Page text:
I'm envious of your generation. You guys don't care as much about the rules.Cal
More damaging is when Rue's mother starts listing names of celebrities who have had very public breakdowns in the media. Rue doesn't have a breakdown of those sorts, but her mother's quick thinking leads her to believe it's only a matter of time before she self-destructs.
Rue's issues are present well before ger first taste of valium, and I can't shake the feeling that she could have gotten help if she was taken to the right professionals.
For now, Rue is unsure whether drugs are going to kill her, but she can't give up that feeling of being comfortable in her own head, even if it does lead to an early death.
It's a harrowing thought that someone has to go to these measures to feel happy, but it's an epidemic that's plaguing not only the younger generation but people of really any age.
The drug addiction storyline will likely be the one viewers will connect with the most, because many people know someone who has battled an addiction.
Not even a stint in rehab could change Rue's perception of drugs. She had it all planned out in her head, how she was going to get her next fix, and more importantly, how she was going to pass the drugs test.
Rue: You think because I went to rehab I stayed clean?
Dealer: I mean, ain't that the point?
She's a teenager who knows what she wants, and does not care about the hurdles she has to go through to get it. Her tenacious personality would be commendable if she were using it for more healthier activities.
Through all of it, Rue is a very likable character. She's smart, resourceful and knows how to manipulate situations in her favor.
Striking up a friendship with Jules is either going to take her further down the dark path, or they will mutually help each other fight their vices.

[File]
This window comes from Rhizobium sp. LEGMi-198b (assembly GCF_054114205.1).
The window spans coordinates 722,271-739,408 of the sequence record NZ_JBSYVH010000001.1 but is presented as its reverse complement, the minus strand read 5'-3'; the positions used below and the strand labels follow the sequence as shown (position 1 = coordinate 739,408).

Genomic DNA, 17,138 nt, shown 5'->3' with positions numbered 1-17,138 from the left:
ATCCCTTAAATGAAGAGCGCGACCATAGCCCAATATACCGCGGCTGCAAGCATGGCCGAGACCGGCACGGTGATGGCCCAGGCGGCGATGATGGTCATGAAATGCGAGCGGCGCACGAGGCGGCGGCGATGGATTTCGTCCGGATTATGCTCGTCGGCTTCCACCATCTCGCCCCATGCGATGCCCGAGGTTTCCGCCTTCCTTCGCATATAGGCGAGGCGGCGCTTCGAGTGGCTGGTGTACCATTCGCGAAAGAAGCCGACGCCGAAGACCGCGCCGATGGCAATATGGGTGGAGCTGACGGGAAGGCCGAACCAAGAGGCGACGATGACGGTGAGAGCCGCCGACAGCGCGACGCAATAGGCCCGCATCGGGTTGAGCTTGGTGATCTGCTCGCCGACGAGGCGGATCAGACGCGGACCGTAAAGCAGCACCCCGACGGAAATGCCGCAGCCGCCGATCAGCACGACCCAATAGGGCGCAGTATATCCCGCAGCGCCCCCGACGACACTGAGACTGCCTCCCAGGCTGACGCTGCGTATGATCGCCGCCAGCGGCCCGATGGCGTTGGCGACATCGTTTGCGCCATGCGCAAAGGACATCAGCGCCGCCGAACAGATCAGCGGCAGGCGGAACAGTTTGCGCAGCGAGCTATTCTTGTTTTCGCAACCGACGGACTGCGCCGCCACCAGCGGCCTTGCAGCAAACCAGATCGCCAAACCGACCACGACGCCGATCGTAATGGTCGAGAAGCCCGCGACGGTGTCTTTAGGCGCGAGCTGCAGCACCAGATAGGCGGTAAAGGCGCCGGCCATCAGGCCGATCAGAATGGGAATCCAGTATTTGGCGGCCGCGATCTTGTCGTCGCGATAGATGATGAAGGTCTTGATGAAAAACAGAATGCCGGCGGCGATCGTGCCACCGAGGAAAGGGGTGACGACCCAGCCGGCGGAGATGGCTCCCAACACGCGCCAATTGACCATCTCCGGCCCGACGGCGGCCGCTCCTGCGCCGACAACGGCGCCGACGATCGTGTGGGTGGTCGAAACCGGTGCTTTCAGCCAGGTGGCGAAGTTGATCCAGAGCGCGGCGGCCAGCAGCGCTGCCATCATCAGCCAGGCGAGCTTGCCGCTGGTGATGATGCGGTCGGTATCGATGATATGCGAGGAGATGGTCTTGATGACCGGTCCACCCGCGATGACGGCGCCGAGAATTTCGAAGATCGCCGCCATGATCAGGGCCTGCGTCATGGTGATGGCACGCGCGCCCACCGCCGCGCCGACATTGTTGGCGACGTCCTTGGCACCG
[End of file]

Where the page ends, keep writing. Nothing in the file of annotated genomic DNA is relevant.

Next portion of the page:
Being the new girl in town, Jules wanted to attend a party, and have an introduction into the world she was about to join. It's just a shame she crossed paths with Nate during the final act.
It was quite the revelation that Nate's father, played by Eric Dane, was the man Jules met in the motel for sex. Those scenes were very unsettling, but while Cal asked Jules her age, his reaction made it clear he didn't give a darn whether she was underage.
Cal is messed up, and based on those few scenes we witnessed of Nate, he's messed up in his own way. Nate's anger was fueled by witnessing Maddy having sex with a rando in the swimming pool.
Nate has deeply rooted anger issues, and he was a complete and utter ass to Jules at the party. Jules handled herself very well, and I doubt she's going to be forgotten any time soon.
It's going to make for some tense scenes when Nate inevitably learns about his father's extra-curricular activities, and by extension, his meeting with Jules.
This was a solid pilot for this new series. It left this reviewer wanting more. There's no teen drama on the air quite like this.
What did YOU think?
Were some scenes too much, or do you think this is an accurate representation of what the younger generation gets up to?
Hit the comments below.
Euphoria continues Sundays on HBO.
Paul Dailly is the Associate Editor for TV Fanatic. Follow him on Twitter.